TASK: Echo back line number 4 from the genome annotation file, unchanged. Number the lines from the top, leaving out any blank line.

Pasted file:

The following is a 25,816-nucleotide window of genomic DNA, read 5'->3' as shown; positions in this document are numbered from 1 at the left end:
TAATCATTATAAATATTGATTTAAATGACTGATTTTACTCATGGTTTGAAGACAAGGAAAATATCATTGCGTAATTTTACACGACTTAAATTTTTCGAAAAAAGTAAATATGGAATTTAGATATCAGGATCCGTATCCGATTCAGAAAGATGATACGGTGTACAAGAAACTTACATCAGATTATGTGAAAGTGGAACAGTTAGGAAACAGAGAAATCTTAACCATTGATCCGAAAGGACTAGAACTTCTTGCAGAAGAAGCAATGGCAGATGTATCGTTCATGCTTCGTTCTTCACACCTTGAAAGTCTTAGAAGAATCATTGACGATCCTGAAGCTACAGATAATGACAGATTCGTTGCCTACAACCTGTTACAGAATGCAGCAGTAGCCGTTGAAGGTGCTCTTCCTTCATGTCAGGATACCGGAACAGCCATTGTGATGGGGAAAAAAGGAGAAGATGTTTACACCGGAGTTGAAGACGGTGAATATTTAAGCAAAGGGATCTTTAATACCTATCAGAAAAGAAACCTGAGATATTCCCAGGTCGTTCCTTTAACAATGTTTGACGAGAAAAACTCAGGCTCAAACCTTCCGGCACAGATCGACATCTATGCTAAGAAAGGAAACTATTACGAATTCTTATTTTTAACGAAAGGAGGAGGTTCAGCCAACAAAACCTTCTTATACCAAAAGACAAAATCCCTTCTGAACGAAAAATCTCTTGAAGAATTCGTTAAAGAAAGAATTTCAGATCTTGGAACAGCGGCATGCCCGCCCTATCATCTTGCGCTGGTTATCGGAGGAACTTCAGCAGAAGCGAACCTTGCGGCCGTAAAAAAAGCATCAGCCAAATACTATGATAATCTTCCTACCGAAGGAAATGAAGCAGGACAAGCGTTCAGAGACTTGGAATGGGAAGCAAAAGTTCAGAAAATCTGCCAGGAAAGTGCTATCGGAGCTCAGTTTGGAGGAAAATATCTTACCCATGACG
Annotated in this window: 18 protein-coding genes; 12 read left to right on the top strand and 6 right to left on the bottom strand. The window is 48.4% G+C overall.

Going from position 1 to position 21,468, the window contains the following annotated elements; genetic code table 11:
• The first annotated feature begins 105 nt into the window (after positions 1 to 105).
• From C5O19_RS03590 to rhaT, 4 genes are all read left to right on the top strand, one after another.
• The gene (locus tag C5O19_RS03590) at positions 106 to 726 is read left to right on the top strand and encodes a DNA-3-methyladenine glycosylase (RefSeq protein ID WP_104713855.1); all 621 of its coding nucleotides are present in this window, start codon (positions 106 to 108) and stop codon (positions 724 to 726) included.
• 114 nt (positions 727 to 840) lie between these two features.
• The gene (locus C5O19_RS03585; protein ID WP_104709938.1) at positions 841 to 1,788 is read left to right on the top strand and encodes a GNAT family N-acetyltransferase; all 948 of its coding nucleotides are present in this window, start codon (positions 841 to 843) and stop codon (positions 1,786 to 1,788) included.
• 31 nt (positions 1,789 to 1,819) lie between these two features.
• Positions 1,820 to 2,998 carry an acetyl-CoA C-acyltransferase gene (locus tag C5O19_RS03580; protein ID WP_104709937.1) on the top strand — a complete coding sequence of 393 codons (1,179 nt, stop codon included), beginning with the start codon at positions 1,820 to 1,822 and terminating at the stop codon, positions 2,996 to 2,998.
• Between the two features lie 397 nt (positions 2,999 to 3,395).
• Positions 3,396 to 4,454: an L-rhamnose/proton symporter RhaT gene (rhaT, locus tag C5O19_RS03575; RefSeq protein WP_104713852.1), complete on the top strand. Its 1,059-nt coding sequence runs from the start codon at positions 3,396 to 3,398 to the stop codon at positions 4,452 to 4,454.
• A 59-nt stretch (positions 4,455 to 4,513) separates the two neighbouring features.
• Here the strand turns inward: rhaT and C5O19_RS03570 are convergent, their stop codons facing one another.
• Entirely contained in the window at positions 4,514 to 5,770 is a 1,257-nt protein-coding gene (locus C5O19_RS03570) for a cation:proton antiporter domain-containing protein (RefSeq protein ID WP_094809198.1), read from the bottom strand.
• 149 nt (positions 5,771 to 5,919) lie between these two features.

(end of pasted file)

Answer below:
Going from position 1 to position 21,468, the window contains the following annotated elements; genetic code table 11: